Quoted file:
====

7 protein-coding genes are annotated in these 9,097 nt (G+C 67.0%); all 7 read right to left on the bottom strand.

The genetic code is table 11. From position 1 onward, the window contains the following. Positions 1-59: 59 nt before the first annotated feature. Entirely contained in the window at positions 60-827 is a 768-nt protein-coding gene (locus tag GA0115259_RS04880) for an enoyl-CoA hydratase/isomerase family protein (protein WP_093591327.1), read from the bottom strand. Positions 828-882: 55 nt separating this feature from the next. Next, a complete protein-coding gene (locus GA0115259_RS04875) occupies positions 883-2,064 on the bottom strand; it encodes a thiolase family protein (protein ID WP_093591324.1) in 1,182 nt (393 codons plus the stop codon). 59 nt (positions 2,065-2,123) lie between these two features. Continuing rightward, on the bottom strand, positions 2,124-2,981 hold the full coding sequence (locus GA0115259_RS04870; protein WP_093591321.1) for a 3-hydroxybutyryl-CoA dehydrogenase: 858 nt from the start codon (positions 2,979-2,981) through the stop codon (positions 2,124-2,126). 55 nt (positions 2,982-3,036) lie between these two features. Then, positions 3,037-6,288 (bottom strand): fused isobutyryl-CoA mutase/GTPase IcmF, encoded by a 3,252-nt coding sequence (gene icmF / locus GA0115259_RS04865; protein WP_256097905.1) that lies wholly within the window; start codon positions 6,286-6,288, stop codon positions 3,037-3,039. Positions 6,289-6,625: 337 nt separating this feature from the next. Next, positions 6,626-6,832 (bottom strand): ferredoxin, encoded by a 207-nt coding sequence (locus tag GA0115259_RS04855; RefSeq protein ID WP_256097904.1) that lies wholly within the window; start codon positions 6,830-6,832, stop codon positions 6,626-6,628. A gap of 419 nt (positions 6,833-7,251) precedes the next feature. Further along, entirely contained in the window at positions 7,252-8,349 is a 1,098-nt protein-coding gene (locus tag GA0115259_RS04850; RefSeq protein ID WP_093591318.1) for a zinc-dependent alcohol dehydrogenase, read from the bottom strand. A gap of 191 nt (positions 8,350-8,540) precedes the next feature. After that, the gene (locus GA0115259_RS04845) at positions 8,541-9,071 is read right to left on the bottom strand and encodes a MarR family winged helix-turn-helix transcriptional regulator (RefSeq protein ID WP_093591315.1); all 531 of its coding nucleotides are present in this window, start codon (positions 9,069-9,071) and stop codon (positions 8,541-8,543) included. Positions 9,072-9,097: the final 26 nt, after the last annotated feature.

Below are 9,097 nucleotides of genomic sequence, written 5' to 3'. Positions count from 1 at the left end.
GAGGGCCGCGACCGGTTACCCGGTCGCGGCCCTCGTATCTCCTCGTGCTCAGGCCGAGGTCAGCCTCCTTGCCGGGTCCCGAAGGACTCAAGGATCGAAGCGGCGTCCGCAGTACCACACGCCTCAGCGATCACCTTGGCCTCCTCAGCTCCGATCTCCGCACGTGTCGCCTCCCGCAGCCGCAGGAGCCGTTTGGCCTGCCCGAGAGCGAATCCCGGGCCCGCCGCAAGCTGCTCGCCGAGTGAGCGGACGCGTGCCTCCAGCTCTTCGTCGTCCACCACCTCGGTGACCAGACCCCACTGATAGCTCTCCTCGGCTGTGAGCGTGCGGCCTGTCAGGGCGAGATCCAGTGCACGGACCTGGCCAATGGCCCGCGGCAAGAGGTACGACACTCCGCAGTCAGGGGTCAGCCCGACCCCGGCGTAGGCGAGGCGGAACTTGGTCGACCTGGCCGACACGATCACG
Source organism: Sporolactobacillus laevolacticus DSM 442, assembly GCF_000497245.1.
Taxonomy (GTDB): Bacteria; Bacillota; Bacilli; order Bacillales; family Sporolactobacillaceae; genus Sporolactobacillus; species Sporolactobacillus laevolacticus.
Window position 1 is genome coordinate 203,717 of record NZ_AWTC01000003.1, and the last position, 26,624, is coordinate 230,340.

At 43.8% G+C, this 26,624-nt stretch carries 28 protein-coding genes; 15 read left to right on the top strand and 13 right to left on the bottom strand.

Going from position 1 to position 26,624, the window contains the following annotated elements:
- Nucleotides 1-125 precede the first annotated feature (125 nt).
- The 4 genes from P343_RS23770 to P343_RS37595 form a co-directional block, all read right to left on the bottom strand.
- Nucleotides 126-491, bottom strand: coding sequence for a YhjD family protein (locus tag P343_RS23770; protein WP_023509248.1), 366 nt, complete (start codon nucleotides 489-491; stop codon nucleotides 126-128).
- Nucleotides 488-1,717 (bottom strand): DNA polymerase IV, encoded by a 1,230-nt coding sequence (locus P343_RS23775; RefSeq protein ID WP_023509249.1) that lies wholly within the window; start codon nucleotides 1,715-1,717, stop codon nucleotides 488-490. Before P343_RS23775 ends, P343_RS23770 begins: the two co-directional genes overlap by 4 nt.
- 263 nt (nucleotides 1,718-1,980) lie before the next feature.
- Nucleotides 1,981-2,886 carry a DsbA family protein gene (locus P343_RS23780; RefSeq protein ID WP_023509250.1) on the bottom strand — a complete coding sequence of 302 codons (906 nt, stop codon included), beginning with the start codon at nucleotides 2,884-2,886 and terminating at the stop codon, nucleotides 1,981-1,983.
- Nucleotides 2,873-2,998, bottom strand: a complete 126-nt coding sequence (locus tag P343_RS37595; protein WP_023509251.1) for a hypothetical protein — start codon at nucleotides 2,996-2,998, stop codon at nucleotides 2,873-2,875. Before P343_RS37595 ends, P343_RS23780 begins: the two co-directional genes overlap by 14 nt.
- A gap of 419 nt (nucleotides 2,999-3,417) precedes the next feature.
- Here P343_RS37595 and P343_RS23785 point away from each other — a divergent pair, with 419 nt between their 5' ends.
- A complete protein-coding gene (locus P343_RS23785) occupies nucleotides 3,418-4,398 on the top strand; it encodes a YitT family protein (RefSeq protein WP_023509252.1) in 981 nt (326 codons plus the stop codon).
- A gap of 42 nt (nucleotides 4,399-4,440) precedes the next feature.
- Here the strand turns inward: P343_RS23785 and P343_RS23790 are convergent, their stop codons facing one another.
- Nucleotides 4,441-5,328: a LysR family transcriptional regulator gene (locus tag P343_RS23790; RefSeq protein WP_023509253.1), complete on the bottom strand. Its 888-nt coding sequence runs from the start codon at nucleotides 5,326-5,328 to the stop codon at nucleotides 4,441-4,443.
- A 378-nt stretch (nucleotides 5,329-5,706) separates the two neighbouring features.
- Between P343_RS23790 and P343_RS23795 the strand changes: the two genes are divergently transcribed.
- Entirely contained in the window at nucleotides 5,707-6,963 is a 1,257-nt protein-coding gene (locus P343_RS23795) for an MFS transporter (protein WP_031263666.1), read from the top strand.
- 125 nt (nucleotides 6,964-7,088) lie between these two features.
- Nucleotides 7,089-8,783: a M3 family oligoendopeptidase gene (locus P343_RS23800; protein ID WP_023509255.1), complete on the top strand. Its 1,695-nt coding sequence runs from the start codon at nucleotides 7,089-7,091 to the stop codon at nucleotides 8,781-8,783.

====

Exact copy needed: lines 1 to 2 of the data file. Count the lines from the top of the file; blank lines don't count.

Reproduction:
7 protein-coding genes are annotated in these 9,097 nt (G+C 67.0%); all 7 read right to left on the bottom strand.

The genetic code is table 11. From position 1 onward, the window contains the following. Positions 1-59: 59 nt before the first annotated feature. Entirely contained in the window at positions 60-827 is a 768-nt protein-coding gene (locus tag GA0115259_RS04880) for an enoyl-CoA hydratase/isomerase family protein (protein WP_093591327.1), read from the bottom strand. Positions 828-882: 55 nt separating this feature from the next. Next, a complete protein-coding gene (locus GA0115259_RS04875) occupies positions 883-2,064 on the bottom strand; it encodes a thiolase family protein (protein ID WP_093591324.1) in 1,182 nt (393 codons plus the stop codon). 59 nt (positions 2,065-2,123) lie between these two features. Continuing rightward, on the bottom strand, positions 2,124-2,981 hold the full coding sequence (locus GA0115259_RS04870; protein WP_093591321.1) for a 3-hydroxybutyryl-CoA dehydrogenase: 858 nt from the start codon (positions 2,979-2,981) through the stop codon (positions 2,124-2,126). 55 nt (positions 2,982-3,036) lie between these two features. Then, positions 3,037-6,288 (bottom strand): fused isobutyryl-CoA mutase/GTPase IcmF, encoded by a 3,252-nt coding sequence (gene icmF / locus GA0115259_RS04865; protein WP_256097905.1) that lies wholly within the window; start codon positions 6,286-6,288, stop codon positions 3,037-3,039. Positions 6,289-6,625: 337 nt separating this feature from the next. Next, positions 6,626-6,832 (bottom strand): ferredoxin, encoded by a 207-nt coding sequence (locus tag GA0115259_RS04855; RefSeq protein ID WP_256097904.1) that lies wholly within the window; start codon positions 6,830-6,832, stop codon positions 6,626-6,628. A gap of 419 nt (positions 6,833-7,251) precedes the next feature. Further along, entirely contained in the window at positions 7,252-8,349 is a 1,098-nt protein-coding gene (locus tag GA0115259_RS04850; RefSeq protein ID WP_093591318.1) for a zinc-dependent alcohol dehydrogenase, read from the bottom strand. A gap of 191 nt (positions 8,350-8,540) precedes the next feature. After that, the gene (locus GA0115259_RS04845) at positions 8,541-9,071 is read right to left on the bottom strand and encodes a MarR family winged helix-turn-helix transcriptional regulator (RefSeq protein ID WP_093591315.1); all 531 of its coding nucleotides are present in this window, start codon (positions 9,069-9,071) and stop codon (positions 8,541-8,543) included. Positions 9,072-9,097: the final 26 nt, after the last annotated feature.